Last Updated on 1.8.23 by Paul Reddy
Recently, the footballer Jesse Lingard was in the news having been disqualified from driving for 6 months for failing to name the driver of his car. His car had been caught speeding and the initial letter from the Police, which will always ask the registered keeper of the car to name the driver at the time the car was caught speeding, was sent to his registered address in Manchester but at the time he was living away in Nottingham whilst playing for Nottingham Forrest.
It’s an interesting area of law that I’ve dealt with many times in the past. So what can we take away from it?
Failing to furnish driver details
It is important to note that Lingard was disqualified for ‘totting-up’. That means accumulating 12 points on his licence within 3 years. Totting-up is a separate matter and something we have written about previously.
This latest offence/conviction is for ‘failing to furnish driver details’, this attracts a standard 6-point penalty. Put simply, that means that you received a Notice of Intended Prosecution (NIP) for an offence from the Police, in this case, speeding, and you have failed to reply by providing the name and address of the driver within the required response period.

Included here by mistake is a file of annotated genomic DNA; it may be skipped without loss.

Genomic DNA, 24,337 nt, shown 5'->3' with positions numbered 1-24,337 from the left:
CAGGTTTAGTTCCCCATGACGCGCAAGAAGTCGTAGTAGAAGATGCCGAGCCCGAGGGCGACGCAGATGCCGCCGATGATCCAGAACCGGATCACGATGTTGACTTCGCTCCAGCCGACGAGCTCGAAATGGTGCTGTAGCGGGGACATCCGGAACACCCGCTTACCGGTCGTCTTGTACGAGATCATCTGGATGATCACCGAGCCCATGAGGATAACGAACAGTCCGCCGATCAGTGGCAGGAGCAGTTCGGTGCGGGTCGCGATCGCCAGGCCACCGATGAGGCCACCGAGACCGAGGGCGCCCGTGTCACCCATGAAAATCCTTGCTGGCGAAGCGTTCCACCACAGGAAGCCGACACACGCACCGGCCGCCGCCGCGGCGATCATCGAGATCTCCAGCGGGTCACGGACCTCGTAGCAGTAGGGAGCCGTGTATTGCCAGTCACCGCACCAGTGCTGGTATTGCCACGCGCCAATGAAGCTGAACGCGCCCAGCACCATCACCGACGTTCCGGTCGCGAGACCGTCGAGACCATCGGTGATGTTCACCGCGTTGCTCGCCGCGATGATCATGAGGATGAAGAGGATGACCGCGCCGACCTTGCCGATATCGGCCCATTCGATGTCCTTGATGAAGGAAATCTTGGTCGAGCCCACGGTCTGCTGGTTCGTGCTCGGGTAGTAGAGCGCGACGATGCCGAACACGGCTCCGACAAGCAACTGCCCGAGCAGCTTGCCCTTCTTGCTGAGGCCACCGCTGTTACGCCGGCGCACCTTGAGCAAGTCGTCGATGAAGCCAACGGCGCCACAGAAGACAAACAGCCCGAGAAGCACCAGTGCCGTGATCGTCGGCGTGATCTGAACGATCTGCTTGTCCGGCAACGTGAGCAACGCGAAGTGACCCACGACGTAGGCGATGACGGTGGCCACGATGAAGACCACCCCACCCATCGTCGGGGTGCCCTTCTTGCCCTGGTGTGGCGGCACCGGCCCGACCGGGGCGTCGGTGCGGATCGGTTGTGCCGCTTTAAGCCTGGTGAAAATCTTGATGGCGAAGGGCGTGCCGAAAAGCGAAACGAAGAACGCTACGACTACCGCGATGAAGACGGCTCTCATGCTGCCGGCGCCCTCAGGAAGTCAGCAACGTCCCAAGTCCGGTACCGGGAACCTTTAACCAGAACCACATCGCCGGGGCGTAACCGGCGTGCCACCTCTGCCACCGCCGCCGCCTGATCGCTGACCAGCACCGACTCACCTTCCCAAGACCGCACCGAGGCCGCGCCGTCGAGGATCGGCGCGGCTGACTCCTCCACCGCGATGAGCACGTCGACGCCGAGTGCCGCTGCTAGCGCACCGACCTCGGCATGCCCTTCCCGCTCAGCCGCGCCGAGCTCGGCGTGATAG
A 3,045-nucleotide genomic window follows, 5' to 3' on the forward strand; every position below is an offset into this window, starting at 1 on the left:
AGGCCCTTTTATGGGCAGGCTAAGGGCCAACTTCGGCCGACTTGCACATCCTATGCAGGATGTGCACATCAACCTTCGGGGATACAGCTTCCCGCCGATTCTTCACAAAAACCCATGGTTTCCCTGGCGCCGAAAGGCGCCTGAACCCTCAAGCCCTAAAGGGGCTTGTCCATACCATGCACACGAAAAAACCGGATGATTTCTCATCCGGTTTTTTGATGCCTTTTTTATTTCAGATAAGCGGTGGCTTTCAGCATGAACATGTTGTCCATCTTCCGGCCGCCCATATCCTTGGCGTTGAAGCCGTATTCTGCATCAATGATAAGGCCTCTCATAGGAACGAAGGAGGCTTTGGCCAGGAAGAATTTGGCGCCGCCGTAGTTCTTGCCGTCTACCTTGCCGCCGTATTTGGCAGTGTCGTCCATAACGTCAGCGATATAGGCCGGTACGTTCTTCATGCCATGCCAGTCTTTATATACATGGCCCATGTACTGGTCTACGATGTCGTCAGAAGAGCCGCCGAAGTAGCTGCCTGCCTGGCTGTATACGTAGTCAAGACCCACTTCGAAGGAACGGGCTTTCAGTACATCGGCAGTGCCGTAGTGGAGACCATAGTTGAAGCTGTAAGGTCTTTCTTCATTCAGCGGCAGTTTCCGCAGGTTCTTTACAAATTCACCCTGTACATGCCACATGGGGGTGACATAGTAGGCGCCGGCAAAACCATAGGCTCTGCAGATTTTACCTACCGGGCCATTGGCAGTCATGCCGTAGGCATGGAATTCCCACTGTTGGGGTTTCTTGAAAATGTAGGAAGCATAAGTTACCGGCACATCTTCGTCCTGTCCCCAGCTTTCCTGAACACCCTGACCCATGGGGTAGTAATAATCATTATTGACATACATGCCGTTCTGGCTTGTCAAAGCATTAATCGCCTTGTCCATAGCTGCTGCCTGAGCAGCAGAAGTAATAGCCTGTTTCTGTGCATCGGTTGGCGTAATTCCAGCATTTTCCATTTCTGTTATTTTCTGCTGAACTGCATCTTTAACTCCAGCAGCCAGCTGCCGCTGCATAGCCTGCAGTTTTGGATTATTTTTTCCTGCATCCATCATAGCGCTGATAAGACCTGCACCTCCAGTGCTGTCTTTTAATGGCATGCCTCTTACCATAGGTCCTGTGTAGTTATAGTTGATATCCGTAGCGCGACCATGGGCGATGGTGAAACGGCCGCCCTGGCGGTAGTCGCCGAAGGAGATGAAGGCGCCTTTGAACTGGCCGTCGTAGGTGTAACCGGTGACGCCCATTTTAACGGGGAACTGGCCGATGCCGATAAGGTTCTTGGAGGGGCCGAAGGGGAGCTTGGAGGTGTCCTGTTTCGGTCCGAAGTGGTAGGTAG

The importance of having a system in place.
There can be many legitimate reasons which can act as a potential defence for failing to provide this information, one of them could be that you are living and working in a different area. This is a short-term situation and so it is not reasonable and practical to change your address with all the usual places (DVLA, banks, bill providers etc…). However, to rely on this as a defence there must be a ‘system’ in place to deal with your post.
That may sound quite formal but in reality that ‘system’ could be almost anything, for example;
- Having a trusted family member or friend collecting and sending-on post, or,
- You returning home at weekends. Or,
- On renovation jobs, the builders know to pick up the post and place it in a certain spot each day for you to collect regularly.
The only thing you cannot do is nothing. It would be reckless to ignore your post and the consequences can be severe, as we have seen with the Lingard case.
The same law applies if you have moved house. So be sure to promptly update all the relevant agencies as to your new address.
If you’re looking for legal advice on motoring law, Gorvins’ expert solicitors can help you explore how to approach your case. For more information, contact us via email at firstname.lastname@example.org, call us on 0161 930 5151, or make an enquiry via our online form.